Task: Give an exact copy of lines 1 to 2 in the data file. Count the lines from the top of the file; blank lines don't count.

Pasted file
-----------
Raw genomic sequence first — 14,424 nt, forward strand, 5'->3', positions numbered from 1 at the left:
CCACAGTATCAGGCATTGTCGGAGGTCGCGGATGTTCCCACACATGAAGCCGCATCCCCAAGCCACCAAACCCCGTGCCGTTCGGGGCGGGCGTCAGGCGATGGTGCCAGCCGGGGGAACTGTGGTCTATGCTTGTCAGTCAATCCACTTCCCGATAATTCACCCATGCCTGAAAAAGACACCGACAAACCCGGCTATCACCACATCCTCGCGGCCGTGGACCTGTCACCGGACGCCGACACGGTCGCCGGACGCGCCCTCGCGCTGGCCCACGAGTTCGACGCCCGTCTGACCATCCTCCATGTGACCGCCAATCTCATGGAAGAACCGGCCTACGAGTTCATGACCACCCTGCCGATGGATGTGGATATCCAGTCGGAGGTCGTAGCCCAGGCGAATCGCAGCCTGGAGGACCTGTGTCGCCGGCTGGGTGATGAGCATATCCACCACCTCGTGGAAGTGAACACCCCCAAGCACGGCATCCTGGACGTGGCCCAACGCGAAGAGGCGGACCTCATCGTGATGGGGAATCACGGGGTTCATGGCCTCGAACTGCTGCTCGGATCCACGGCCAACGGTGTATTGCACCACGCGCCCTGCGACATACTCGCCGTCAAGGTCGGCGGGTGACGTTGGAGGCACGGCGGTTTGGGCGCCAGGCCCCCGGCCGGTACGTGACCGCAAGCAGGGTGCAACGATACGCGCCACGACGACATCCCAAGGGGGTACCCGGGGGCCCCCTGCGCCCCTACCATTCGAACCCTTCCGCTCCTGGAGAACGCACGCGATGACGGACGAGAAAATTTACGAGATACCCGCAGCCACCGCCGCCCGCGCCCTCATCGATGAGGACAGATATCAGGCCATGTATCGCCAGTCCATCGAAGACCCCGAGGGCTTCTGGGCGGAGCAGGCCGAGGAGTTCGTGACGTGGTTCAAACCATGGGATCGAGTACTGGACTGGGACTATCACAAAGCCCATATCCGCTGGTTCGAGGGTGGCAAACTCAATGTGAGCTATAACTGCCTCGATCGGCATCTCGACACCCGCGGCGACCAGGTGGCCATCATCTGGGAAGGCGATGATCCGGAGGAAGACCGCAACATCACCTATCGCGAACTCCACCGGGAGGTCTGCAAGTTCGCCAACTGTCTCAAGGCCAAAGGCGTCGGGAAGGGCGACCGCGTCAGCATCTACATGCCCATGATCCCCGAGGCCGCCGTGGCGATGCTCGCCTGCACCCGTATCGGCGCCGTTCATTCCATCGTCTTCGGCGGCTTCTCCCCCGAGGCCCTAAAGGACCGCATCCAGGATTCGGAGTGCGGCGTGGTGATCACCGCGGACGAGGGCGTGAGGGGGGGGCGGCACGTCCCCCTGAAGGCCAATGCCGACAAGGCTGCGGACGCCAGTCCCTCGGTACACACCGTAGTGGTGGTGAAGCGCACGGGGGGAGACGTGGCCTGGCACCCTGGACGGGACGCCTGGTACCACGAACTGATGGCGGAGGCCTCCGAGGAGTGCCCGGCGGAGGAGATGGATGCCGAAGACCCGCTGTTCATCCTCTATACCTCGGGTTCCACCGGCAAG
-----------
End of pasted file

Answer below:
Raw genomic sequence first — 14,424 nt, forward strand, 5'->3', positions numbered from 1 at the left:
CCACAGTATCAGGCATTGTCGGAGGTCGCGGATGTTCCCACACATGAAGCCGCATCCCCAAGCCACCAAACCCCGTGCCGTTCGGGGCGGGCGTCAGGCGATGGTGCCAGCCGGGGGAACTGTGGTCTATGCTTGTCAGTCAATCCACTTCCCGATAATTCACCCATGCCTGAAAAAGACACCGACAAACCCGGCTATCACCACATCCTCGCGGCCGTGGACCTGTCACCGGACGCCGACACGGTCGCCGGACGCGCCCTCGCGCTGGCCCACGAGTTCGACGCCCGTCTGACCATCCTCCATGTGACCGCCAATCTCATGGAAGAACCGGCCTACGAGTTCATGACCACCCTGCCGATGGATGTGGATATCCAGTCGGAGGTCGTAGCCCAGGCGAATCGCAGCCTGGAGGACCTGTGTCGCCGGCTGGGTGATGAGCATATCCACCACCTCGTGGAAGTGAACACCCCCAAGCACGGCATCCTGGACGTGGCCCAACGCGAAGAGGCGGACCTCATCGTGATGGGGAATCACGGGGTTCATGGCCTCGAACTGCTGCTCGGATCCACGGCCAACGGTGTATTGCACCACGCGCCCTGCGACATACTCGCCGTCAAGGTCGGCGGGTGACGTTGGAGGCACGGCGGTTTGGGCGCCAGGCCCCCGGCCGGTACGTGACCGCAAGCAGGGTGCAACGATACGCGCCACGACGACATCCCAAGGGGGTACCCGGGGGCCCCCTGCGCCCCTACCATTCGAACCCTTCCGCTCCTGGAGAACGCACGCGATGACGGACGAGAAAATTTACGAGATACCCGCAGCCACCGCCGCCCGCGCCCTCATCGATGAGGACAGATATCAGGCCATGTATCGCCAGTCCATCGAAGACCCCGAGGGCTTCTGGGCGGAGCAGGCCGAGGAGTTCGTGACGTGGTTCAAACCATGGGATCGAGTACTGGACTGGGACTATCACAAAGCCCATATCCGCTGGTTCGAGGGTGGCAAACTCAATGTGAGCTATAACTGCCTCGATCGGCATCTCGACACCCGCGGCGACCAGGTGGCCATCATCTGGGAAGGCGATGATCCGGAGGAAGACCGCAACATCACCTATCGCGAACTCCACCGGGAGGTCTGCAAGTTCGCCAACTGTCTCAAGGCCAAAGGCGTCGGGAAGGGCGACCGCGTCAGCATCTACATGCCCATGATCCCCGAGGCCGCCGTGGCGATGCTCGCCTGCACCCGTATCGGCGCCGTTCATTCCATCGTCTTCGGCGGCTTCTCCCCCGAGGCCCTAAAGGACCGCATCCAGGATTCGGAGTGCGGCGTGGTGATCACCGCGGACGAGGGCGTGAGGGGGGGGCGGCACGTCCCCCTGAAGGCCAATGCCGACAAGGCTGCGGACGCCAGTCCCTCGGTACACACCGTAGTGGTGGTGAAGCGCACGGGGGGAGACGTGGCCTGGCACCCTGGACGGGACGCCTGGTACCACGAACTGATGGCGGAGGCCTCCGAGGAGTGCCCGGCGGAGGAGATGGATGCCGAAGACCCGCTGTTCATCCTCTATACCTCGGGTTCCACCGGCAAG